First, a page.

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CALL. 06.11.2017: Figuring Change: The early modern artistic reception of Ovid’s Metamorphoses (Asso




LUGAR/LOCATION/LUOGO: King’s College London (London, England)

ORGANIZADOR/ORGANIZER/ORGANIZZATORE: Lydia Hamlett (History of Art, University of Cambridge); Philip Hardie (Classics, University of Cambridge)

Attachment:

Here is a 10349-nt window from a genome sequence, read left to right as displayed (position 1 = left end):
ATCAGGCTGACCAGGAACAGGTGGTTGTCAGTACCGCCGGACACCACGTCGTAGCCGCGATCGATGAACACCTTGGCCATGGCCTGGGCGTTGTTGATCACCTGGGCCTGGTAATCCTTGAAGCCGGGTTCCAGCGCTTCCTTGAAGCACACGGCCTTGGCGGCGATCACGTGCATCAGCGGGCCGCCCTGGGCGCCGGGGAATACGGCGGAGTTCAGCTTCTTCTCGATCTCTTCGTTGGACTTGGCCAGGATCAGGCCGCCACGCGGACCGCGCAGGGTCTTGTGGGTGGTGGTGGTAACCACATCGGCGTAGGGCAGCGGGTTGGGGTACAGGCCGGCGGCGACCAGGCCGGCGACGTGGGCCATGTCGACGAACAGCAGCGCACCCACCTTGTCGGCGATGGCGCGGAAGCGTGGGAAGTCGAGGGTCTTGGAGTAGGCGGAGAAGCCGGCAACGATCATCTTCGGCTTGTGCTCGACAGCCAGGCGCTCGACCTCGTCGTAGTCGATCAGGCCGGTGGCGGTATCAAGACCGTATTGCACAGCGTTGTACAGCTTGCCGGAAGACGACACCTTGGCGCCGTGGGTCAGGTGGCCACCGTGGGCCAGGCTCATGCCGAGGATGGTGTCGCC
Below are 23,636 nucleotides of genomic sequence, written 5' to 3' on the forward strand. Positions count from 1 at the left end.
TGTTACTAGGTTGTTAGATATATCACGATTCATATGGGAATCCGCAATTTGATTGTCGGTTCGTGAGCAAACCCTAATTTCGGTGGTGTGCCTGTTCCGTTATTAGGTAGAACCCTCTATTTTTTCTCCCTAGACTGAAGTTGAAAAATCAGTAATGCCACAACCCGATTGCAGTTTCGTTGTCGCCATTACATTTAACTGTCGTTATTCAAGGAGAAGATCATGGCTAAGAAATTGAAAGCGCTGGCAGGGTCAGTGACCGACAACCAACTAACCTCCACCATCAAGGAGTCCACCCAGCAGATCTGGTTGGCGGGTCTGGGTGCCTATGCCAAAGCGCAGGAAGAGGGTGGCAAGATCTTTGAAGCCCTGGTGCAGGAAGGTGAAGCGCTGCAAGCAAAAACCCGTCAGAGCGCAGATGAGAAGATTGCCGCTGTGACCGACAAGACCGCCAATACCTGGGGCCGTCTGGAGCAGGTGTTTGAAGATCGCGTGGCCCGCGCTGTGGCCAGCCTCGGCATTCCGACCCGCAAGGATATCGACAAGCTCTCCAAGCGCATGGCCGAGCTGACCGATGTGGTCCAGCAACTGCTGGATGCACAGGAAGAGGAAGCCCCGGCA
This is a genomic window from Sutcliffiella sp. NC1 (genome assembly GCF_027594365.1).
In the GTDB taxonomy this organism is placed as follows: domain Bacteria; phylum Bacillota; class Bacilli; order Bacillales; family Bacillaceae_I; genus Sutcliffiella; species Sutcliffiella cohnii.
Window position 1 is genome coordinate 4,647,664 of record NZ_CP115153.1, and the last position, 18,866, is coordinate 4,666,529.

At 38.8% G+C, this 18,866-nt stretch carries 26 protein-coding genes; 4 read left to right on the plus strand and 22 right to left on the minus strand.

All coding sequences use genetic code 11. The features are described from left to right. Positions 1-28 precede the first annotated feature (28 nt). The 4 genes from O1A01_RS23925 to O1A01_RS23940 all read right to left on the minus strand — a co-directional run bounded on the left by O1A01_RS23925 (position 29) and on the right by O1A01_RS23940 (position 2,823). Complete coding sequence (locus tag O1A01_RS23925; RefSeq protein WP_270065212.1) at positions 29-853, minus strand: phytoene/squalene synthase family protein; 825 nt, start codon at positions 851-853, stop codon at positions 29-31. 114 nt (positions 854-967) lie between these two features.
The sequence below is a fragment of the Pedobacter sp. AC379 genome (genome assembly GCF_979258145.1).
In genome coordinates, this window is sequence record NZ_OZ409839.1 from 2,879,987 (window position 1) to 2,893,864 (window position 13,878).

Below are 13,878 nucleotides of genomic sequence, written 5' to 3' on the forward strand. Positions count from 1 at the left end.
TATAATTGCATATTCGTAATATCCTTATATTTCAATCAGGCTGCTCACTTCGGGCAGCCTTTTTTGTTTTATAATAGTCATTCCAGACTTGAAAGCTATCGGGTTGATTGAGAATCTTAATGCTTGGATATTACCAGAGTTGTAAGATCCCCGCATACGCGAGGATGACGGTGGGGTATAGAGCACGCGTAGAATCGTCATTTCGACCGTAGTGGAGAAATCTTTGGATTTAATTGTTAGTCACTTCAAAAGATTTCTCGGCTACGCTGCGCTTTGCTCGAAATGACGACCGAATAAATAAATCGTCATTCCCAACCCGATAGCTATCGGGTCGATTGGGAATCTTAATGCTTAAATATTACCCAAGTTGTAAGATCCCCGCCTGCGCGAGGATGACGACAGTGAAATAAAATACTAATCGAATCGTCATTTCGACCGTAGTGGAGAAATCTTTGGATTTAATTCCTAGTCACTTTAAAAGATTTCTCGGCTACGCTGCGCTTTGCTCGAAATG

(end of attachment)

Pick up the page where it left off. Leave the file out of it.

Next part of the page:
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This session – co-convened by a classicist and an art historian– explores the art- historical legacy of Ovid’s Metamorphoses and its underlying myths of classical transformation. It seeks papers that extend the chronological and geographical remit of Ovid’s visual cultural reception, as well as those that relate shifts in art historical reception back to the Ovidian metapoetics of transformation. We seek to attract papers on a wide range of case studies – not just sculpture and painting, but also tapestries, murals, music, architecture and performance; we are likewise interested in papers that ‘look out’ to the intersection of art history with, for example, changes in social history, politics and the history of science. Individual papers might be diachronic and transhistorical in scope, or else home in on the visual culture of specific times and places. The visual reception of episodes from the Metamorphoses has long been studied by art historians; likewise, recent work on the text by classicists has focused on the aesthetics and politics of the gaze, the ecphrastic challenge to the artist and the transformative power of art. There are nonetheless some important lacunae where an interdisciplinary approach might prove instructive – for example, in the case of Britain during the seventeenth and early eighteenth centuries (a particularly rich lens for thinking about how early modern readers and viewers looked at, and thought with, the traditions of Greece and Rome). What should we look out for in terms of the visual treatments of Ovidian subjects? Are images of Ovidian tales of metamorphosis merely entertainment and titillation? Or do they point to important changing moral, cultural and political ideas? We are particularly interested in papers that focus on lesser known aspects of Ovidian reception, or which build new modes of interdisciplinary exchange. Topics might include differing receptions of the Metamorphoses in Britain and on the Continent; editions of Ovid in country house libraries and how and by whom they were read within the context of wider collections; traditions of illustrating Ovid; the appropriation of Ovid in public and private spheres, across court, country and city; the representation of material change, including alchemy and apotheosis; and ideas of intermedial translation between words and images. Please reply to Lydia Hamlett ( or Philip Hardie (

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